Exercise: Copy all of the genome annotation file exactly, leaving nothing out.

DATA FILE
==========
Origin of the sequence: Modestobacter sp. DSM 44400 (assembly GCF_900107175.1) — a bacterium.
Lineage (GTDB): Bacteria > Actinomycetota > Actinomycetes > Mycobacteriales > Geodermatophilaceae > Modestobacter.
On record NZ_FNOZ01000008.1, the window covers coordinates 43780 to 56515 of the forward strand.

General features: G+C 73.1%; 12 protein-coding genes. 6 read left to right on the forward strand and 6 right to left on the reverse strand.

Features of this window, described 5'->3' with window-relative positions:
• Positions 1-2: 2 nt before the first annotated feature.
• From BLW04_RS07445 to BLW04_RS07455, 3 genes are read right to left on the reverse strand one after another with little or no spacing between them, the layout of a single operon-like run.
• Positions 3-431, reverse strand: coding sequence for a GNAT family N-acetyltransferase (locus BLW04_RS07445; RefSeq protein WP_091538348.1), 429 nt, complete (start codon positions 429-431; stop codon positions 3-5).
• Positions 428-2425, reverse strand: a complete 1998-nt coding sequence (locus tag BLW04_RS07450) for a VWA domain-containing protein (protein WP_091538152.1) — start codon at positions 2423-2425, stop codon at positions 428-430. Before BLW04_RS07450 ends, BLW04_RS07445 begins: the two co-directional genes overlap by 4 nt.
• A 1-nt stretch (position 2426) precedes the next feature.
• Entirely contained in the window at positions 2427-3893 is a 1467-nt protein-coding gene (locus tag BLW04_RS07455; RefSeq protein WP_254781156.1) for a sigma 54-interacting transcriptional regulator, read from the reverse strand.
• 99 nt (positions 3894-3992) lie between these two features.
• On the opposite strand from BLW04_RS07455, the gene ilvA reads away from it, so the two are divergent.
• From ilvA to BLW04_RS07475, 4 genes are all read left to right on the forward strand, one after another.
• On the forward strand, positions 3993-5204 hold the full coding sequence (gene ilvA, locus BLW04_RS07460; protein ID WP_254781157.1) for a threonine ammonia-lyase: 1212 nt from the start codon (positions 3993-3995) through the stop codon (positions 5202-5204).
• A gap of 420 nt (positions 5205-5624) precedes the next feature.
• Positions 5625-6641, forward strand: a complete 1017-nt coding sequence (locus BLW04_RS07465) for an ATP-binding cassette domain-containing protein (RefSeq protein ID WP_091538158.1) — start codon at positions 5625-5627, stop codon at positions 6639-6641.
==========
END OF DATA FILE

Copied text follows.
Origin of the sequence: Modestobacter sp. DSM 44400 (assembly GCF_900107175.1) — a bacterium.
Lineage (GTDB): Bacteria > Actinomycetota > Actinomycetes > Mycobacteriales > Geodermatophilaceae > Modestobacter.
On record NZ_FNOZ01000008.1, the window covers coordinates 43780 to 56515 of the forward strand.

General features: G+C 73.1%; 12 protein-coding genes. 6 read left to right on the forward strand and 6 right to left on the reverse strand.

Features of this window, described 5'->3' with window-relative positions:
• Positions 1-2: 2 nt before the first annotated feature.
• From BLW04_RS07445 to BLW04_RS07455, 3 genes are read right to left on the reverse strand one after another with little or no spacing between them, the layout of a single operon-like run.
• Positions 3-431, reverse strand: coding sequence for a GNAT family N-acetyltransferase (locus BLW04_RS07445; RefSeq protein WP_091538348.1), 429 nt, complete (start codon positions 429-431; stop codon positions 3-5).
• Positions 428-2425, reverse strand: a complete 1998-nt coding sequence (locus tag BLW04_RS07450) for a VWA domain-containing protein (protein WP_091538152.1) — start codon at positions 2423-2425, stop codon at positions 428-430. Before BLW04_RS07450 ends, BLW04_RS07445 begins: the two co-directional genes overlap by 4 nt.
• A 1-nt stretch (position 2426) precedes the next feature.
• Entirely contained in the window at positions 2427-3893 is a 1467-nt protein-coding gene (locus tag BLW04_RS07455; RefSeq protein WP_254781156.1) for a sigma 54-interacting transcriptional regulator, read from the reverse strand.
• 99 nt (positions 3894-3992) lie between these two features.
• On the opposite strand from BLW04_RS07455, the gene ilvA reads away from it, so the two are divergent.
• From ilvA to BLW04_RS07475, 4 genes are all read left to right on the forward strand, one after another.
• On the forward strand, positions 3993-5204 hold the full coding sequence (gene ilvA, locus BLW04_RS07460; protein ID WP_254781157.1) for a threonine ammonia-lyase: 1212 nt from the start codon (positions 3993-3995) through the stop codon (positions 5202-5204).
• A gap of 420 nt (positions 5205-5624) precedes the next feature.
• Positions 5625-6641, forward strand: a complete 1017-nt coding sequence (locus BLW04_RS07465) for an ATP-binding cassette domain-containing protein (RefSeq protein ID WP_091538158.1) — start codon at positions 5625-5627, stop codon at positions 6639-6641.